Israeli Prime Minister Yitzhak Shamir rejected this plan immediately, claiming, most bizarrely, that it did nothing to forward the cause of peace. In response, the U.S. issued a new memorandum, emphasizing economic and security agreements with Israel, and accelerating the delivery of seventy-five F-16 fighter jets. This, ostensibly, was to encourage Israel to accept the peace plan proposals. Yet Israel did not yield. “Instead, as an Israeli journalist commented, the message received was: ‘One may say no to America and still get a bonus.’”[1]

So any thought that Trump was applying ‘honey’ now, and would apply ‘vinegar’ later, would be laughable, were it not so stupid.

This might be compared to Fatah requesting that Hamas surrender its weapons, with the expectation that Israel will ‘do the right thing’. Fatah has no weapons, and Israeli soldiers and settlers brutalize Palestinians with impunity. The entire history of Israel is one of brutality, savagery, injustice, murder and genocide. Its history with the United States is one of constantly taking, and giving nothing in return. That Israel has played Trump as a complete fool cannot be disputed.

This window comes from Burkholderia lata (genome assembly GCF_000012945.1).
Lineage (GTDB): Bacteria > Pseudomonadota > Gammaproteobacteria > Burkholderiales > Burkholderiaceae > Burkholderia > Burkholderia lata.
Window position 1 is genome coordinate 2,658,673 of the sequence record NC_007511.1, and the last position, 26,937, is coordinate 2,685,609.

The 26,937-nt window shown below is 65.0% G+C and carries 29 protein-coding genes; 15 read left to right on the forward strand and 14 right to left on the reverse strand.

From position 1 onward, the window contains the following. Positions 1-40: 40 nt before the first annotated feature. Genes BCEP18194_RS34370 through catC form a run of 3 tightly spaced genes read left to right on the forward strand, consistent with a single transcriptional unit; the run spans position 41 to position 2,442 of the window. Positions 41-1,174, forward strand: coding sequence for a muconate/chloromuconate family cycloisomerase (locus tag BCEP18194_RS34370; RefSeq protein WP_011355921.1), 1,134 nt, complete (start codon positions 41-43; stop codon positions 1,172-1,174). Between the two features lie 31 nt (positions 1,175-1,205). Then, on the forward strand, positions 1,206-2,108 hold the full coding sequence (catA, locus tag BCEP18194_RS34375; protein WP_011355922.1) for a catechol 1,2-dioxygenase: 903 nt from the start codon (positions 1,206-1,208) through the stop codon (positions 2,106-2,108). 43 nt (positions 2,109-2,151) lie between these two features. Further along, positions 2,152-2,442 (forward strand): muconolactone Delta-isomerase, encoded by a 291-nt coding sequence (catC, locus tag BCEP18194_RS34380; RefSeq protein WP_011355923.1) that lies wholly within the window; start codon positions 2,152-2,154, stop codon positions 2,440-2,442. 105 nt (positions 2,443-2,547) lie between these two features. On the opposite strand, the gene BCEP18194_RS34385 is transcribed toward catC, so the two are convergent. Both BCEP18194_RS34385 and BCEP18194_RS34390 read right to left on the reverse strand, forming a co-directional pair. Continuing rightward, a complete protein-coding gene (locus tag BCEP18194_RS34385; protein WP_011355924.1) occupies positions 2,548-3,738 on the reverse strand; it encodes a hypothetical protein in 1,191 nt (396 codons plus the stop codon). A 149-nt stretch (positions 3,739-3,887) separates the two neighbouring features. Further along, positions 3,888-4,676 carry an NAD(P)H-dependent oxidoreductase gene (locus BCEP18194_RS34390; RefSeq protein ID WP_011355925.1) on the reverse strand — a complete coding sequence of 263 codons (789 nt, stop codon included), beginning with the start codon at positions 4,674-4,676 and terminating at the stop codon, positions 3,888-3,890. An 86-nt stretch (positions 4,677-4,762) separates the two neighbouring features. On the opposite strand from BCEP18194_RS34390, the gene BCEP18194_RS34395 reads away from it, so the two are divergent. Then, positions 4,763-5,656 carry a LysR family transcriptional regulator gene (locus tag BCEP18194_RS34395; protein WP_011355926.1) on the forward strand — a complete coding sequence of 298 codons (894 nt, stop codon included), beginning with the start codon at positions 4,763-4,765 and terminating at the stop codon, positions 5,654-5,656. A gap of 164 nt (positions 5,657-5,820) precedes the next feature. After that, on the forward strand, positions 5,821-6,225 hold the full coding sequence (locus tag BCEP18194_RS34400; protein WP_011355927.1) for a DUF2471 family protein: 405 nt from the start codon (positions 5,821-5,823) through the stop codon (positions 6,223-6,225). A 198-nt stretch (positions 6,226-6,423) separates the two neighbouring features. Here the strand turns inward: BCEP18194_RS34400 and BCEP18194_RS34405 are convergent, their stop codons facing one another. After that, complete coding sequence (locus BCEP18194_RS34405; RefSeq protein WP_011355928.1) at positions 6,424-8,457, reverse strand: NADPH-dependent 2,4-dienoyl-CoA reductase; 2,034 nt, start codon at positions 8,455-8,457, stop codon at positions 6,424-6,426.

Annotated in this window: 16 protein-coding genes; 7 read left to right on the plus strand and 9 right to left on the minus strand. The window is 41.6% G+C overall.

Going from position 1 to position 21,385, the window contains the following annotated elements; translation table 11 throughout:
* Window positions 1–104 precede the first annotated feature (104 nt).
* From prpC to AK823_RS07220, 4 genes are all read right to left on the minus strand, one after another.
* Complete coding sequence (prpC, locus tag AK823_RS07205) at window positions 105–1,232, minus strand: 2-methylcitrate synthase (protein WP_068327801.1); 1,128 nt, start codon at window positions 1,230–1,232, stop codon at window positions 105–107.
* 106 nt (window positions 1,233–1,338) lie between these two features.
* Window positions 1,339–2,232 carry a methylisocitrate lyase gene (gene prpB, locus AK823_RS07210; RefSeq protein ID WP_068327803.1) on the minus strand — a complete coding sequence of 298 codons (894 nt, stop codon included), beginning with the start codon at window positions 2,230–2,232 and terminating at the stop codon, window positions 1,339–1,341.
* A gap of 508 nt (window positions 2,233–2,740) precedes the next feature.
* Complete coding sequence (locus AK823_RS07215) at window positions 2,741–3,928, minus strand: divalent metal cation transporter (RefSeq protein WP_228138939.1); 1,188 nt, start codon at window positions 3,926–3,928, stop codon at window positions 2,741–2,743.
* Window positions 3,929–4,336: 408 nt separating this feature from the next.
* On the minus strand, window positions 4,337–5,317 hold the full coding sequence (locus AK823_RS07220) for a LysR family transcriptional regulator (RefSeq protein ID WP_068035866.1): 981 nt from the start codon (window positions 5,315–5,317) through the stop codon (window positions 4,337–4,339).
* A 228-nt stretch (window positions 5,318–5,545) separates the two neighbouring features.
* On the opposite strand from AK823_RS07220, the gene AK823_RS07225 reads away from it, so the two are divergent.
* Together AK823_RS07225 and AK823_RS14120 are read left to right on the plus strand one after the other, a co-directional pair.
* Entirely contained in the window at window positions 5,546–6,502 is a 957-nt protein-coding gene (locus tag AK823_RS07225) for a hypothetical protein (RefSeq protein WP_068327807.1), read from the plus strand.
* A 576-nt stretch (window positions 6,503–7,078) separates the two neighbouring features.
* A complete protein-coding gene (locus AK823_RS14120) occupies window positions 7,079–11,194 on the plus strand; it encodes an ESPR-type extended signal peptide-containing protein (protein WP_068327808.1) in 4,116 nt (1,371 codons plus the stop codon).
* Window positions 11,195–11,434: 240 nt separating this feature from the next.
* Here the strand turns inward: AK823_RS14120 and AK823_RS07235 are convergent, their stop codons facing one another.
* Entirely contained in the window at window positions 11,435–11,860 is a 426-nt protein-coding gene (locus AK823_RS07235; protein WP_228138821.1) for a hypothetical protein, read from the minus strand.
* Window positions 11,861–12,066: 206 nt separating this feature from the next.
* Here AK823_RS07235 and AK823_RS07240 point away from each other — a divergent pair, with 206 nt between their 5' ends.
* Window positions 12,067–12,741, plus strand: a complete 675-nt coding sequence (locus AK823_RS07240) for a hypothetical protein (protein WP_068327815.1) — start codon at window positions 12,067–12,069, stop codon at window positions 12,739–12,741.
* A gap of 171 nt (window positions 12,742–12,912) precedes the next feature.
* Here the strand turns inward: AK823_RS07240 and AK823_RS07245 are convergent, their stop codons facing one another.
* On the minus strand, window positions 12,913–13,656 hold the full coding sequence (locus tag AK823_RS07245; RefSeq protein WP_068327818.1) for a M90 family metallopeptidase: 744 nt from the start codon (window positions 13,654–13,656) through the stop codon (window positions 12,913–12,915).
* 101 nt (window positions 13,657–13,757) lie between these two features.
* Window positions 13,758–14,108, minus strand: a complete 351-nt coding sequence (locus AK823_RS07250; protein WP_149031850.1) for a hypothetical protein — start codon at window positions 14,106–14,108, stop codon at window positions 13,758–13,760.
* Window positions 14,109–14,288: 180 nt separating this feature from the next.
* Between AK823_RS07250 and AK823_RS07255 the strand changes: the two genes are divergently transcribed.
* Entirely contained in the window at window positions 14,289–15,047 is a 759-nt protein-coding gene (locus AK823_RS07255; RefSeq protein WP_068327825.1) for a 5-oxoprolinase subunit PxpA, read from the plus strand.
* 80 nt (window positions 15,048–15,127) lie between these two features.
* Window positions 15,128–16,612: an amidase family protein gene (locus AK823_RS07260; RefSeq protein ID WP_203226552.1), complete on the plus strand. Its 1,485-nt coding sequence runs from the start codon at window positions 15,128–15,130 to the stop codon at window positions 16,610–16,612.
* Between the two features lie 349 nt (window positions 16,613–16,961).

What does this action mean in terms of international law? After the 1967 war, Israel annexed the entire city of Jerusalem, an action which the United Nations promptly declared null and void. All of the international community, with the exception of Israel, respected that U.N. declaration, until December 6 of this year, when Trump defied it. Trump has shown his contempt for international law before, most recently when he refused, despite all evidence supporting it, to certify that Iran was in compliance with the Joint Comprehensive Plan of Action, an agreement sanctioned by the U.N.

Jordan, Egypt, Saudi Arabia, Iran, Syria, Russia, the Vatican, Turkey, Germany, France, the U.K, China, Indonesia, Pakistan are just some of the nations whose leaders have condemned Trump’s latest international misstep. The European Union and the United Nations have done the same. With the obvious exception of Israel, no country has spoken in support of it.

Domestically, even Jewish groups oppose Trump’s decision. The head of the largest organization of Reformed Jews in the U.S., Rabbi Rick Jacobs, issued the following statement just prior to Trump’s announcement:  “While we share the President’s belief that the US Embassy should… be moved from Tel Aviv to Jerusalem, we cannot support his decision to begin preparing that move now, absent a comprehensive plan for a peace process. We urge the President to do everything in his power to move forward with efforts to bring true peace to the region and take no unilateral steps.”